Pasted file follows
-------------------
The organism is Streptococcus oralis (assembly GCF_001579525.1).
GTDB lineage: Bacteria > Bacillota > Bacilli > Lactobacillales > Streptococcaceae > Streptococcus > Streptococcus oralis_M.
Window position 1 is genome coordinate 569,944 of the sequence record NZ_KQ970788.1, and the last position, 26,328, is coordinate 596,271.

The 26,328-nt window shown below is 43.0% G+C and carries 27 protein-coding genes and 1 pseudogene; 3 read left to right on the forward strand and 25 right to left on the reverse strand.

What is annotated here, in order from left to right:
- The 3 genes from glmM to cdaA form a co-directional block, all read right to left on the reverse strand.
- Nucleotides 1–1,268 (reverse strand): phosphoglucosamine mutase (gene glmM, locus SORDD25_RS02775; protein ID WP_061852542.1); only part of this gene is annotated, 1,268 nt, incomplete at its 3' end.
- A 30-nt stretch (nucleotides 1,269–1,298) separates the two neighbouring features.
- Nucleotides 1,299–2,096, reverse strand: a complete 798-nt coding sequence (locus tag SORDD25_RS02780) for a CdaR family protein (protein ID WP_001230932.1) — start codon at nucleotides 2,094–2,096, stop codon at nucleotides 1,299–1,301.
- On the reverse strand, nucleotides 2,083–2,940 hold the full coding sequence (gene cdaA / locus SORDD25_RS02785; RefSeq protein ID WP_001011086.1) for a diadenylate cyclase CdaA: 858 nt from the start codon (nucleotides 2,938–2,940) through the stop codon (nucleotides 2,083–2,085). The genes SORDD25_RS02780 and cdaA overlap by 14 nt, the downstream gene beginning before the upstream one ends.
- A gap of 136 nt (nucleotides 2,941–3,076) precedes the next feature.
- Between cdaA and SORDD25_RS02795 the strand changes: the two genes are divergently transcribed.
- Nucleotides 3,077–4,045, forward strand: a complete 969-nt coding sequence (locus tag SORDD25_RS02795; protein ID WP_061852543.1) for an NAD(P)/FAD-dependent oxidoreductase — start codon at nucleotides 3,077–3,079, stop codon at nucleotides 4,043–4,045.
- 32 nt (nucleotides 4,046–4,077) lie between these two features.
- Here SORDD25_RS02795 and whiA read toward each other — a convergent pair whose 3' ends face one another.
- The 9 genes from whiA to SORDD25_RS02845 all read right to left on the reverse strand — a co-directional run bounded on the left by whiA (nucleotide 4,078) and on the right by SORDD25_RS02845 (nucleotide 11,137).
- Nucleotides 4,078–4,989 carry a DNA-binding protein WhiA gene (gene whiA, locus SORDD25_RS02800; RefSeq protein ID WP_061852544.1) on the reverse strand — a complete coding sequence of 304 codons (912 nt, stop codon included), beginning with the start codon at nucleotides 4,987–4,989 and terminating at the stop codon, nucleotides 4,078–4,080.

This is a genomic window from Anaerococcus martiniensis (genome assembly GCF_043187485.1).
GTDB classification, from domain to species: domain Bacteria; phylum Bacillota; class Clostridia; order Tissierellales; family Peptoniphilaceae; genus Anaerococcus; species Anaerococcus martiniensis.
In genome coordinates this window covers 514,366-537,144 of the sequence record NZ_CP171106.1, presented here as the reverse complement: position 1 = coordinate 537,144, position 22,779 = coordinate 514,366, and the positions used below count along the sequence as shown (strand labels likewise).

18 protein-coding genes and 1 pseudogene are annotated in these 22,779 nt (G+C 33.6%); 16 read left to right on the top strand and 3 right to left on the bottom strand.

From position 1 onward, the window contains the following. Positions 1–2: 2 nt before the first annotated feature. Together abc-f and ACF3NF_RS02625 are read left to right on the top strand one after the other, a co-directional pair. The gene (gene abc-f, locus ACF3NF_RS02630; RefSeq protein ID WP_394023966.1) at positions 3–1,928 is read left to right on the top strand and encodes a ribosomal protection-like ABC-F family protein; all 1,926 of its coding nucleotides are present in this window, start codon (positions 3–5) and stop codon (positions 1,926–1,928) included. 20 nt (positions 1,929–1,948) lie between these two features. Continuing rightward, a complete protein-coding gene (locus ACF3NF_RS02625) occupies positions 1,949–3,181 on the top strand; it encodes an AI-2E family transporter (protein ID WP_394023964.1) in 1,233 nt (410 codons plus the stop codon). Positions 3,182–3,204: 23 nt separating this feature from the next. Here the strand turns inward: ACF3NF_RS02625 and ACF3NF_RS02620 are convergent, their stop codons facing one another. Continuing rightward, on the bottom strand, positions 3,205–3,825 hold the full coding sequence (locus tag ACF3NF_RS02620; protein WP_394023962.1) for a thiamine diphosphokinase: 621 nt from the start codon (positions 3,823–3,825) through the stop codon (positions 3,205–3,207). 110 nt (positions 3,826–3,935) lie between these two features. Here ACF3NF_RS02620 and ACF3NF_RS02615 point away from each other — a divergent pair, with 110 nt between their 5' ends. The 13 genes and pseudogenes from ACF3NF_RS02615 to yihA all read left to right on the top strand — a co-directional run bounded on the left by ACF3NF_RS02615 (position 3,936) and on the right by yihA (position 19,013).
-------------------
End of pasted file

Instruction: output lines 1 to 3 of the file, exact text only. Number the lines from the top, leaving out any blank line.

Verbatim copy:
The organism is Streptococcus oralis (assembly GCF_001579525.1).
GTDB lineage: Bacteria > Bacillota > Bacilli > Lactobacillales > Streptococcaceae > Streptococcus > Streptococcus oralis_M.
Window position 1 is genome coordinate 569,944 of the sequence record NZ_KQ970788.1, and the last position, 26,328, is coordinate 596,271.